Navigation

Recipes

Fresh Apricot Cobbler

A quick Summer sweet

IMG_0688

Apricots are fresh for such a short season and I look forward to it every year.

IMG_0682

Last year, I bought a case of gorgeous small apricots from Patricia’s at the City Centre Market downtown and canned and jammed most of them.

IMG_0571

This year, my eldest daughter is back home for a bit, and it is a good time to enjoy baking with the fresh fruit – and eating it fresh.

IMG_0692

Apricot cobbler is not a recipe I grew up with. I have made it a couple of times, and appreciate that it is a quick delicious dessert for a crowd with vanilla ice-cream. It isn’t a pie, after all. But, it is still a lovely little treat when served warm with the cold cream.

IMG_0496 IMG_0501

Ah, Beavie hasn’t been very sociable lately, but clearly is interested in what concoction we are whipping up today. Yup. Chef Suzie, my daugher, Ragan, is at the help for this one.

IMG_0512

There is a lot of sugar in this recipe because apricots are really very tart, especially when baked.

IMG_0514 IMG_0517

Did I say it was easy?

IMG_0523 IMG_0527

I worked the butter into the flour with my Thermomix, but you do it the traditional way, by hand, if  you don’t have one.

IMG_0530 IMG_0533

Added the buttermilk, which is not pictured, and makes a whole lotta difference: buttermilk is excellent in almost everything one bakes calling for milk. Dolloped the topping over the fruit and sprinkled sugar liberally over that.

IMG_0539

Someone is excited! An hour later, and voilá!  Halfway through, I had to cover lightly with foil, as the topping was already this brown, but I knew the biscuit would not be cooked thorough for another 30 minutes.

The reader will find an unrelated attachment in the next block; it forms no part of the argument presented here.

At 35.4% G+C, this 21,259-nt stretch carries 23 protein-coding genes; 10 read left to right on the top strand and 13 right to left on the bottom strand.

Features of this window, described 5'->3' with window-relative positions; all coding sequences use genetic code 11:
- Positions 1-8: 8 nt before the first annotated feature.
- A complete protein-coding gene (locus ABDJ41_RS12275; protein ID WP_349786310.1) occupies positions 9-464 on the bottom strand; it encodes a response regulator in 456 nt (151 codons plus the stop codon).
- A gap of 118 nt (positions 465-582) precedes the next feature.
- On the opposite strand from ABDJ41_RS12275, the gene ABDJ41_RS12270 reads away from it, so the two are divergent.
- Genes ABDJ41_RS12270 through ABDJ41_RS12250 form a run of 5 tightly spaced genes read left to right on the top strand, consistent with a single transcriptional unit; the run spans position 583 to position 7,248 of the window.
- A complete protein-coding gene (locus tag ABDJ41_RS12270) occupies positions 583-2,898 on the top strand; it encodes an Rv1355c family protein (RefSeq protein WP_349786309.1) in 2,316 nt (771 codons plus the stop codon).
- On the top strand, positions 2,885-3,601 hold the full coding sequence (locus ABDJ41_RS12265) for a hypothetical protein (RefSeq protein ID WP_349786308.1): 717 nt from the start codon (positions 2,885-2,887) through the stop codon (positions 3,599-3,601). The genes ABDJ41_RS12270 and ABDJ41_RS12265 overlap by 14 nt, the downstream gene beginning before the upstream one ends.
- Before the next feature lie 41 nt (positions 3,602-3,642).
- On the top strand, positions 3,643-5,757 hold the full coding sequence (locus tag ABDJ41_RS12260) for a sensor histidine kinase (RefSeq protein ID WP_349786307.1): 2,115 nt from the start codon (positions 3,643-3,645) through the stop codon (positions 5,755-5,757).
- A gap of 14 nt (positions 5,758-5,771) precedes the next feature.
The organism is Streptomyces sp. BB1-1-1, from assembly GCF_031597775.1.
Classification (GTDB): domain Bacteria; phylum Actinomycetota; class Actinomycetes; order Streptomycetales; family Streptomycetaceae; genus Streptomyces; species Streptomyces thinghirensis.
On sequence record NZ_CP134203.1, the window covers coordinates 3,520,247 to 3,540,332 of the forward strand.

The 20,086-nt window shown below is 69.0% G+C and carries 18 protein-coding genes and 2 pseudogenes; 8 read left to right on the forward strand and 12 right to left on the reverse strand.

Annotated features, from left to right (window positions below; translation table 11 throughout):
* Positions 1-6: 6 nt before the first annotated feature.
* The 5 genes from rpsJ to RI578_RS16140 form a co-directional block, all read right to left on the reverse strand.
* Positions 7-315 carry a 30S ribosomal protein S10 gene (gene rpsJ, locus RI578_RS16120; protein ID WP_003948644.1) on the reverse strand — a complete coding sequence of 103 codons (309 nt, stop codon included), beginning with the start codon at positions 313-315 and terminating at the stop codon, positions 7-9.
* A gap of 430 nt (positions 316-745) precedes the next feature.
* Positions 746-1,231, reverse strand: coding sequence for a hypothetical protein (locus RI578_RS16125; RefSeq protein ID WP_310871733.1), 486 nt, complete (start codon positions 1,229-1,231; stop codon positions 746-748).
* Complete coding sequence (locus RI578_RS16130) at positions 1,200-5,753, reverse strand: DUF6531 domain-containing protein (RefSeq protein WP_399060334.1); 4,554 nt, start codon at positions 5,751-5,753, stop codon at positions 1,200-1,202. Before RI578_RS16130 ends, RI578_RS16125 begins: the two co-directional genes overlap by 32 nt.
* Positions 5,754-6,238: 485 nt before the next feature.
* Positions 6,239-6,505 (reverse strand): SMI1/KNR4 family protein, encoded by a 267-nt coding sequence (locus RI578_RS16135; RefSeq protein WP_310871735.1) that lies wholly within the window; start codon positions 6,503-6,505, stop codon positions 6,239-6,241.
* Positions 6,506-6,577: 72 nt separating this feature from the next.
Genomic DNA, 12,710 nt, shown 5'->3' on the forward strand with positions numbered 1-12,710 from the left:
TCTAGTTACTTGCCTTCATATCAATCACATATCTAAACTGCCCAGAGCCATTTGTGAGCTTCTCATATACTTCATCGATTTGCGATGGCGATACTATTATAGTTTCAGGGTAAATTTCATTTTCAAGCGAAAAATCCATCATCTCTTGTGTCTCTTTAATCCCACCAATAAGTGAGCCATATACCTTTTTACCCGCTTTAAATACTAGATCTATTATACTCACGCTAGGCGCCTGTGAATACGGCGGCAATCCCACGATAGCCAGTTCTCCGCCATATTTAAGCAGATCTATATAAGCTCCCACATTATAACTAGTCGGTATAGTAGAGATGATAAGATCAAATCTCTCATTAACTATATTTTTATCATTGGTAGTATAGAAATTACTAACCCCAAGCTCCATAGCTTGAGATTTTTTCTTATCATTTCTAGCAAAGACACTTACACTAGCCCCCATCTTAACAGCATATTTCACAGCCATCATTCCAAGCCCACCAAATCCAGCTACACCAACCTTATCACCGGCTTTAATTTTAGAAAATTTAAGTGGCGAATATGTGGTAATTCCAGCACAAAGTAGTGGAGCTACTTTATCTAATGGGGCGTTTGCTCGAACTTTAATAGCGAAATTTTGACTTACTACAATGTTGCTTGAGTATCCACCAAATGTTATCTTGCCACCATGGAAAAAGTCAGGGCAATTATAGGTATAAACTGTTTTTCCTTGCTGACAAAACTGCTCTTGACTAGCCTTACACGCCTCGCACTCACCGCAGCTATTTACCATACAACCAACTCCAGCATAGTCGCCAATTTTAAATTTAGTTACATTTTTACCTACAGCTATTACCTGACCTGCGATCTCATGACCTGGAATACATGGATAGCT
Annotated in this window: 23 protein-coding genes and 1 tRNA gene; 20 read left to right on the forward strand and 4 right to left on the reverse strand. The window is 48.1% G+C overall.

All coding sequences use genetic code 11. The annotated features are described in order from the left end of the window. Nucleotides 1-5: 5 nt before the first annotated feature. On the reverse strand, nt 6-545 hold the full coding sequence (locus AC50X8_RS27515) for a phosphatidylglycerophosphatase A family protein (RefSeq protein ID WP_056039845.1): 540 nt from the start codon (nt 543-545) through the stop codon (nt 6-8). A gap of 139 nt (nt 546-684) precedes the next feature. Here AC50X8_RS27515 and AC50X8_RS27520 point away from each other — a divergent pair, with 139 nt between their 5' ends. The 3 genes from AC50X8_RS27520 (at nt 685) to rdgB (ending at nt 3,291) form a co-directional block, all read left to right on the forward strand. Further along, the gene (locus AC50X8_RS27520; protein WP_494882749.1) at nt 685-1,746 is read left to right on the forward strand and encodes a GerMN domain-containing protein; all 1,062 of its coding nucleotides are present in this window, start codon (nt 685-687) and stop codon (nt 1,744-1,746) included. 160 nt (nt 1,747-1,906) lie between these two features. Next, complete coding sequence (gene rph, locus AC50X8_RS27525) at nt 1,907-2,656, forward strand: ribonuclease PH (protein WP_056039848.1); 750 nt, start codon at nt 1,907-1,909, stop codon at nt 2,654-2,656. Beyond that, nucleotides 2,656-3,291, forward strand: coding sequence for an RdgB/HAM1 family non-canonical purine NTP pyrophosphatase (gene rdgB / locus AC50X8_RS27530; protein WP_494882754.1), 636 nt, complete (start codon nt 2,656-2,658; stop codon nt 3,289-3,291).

IMG_0573 IMG_0605

Best eaten warm, and hopefully you won’t have to wait. The aroma should draw everyone into the kitchen just before it is ready to come out of the oven. (Remember to take the ice cream out of the freezer so it is soft enough to scoop!)

IMG_0685

Do you have a similar recipe? What is your favourite fresh apricot recipe? I would love you to share, especially if it is one from “way back” in the family. Somehow, those seem to be the best.

IMG_0691

This is a huge dish of dessert, so either cut the recipe in half, or plan to serve it to a crowd. No one will be disappointed! 

IMG_0694

Fresh Apricot Cobbler
 
Prep time
Cook time
Total time
 
Author:
Recipe type: Dessert
Cuisine: Canadian
Serves: 12
Ingredients
For the Filling:
  • 1½ lb fresh apricots, pitted(about 30 small apricots)
  • 1 cup sugar
  • 1 tablespoon all-purpose flour
  • 2 tablespoons fresh lemon juice (juice from ½ a lemon)
  • 1 teaspoon almond extract
For the Topping:
  • 1½ cup all-purpose flour
  • 1½ teaspoon baking powder
  • ½ teaspoon baking soda
  • ½ teaspoon salt
  • 2 teaspoons sugar and 4 teaspoons sugar
  • ¼ c or 4 tablespoons cold unsalted butter, cut into bits
  • 1 cup well-shaken buttermilk
Instructions
For the Filling:
  1. Toss all filling ingredients together in a casserole dish and let stand until juicy (about 30 minutes)
  2. Preheat oven to 400°F
For the Topping: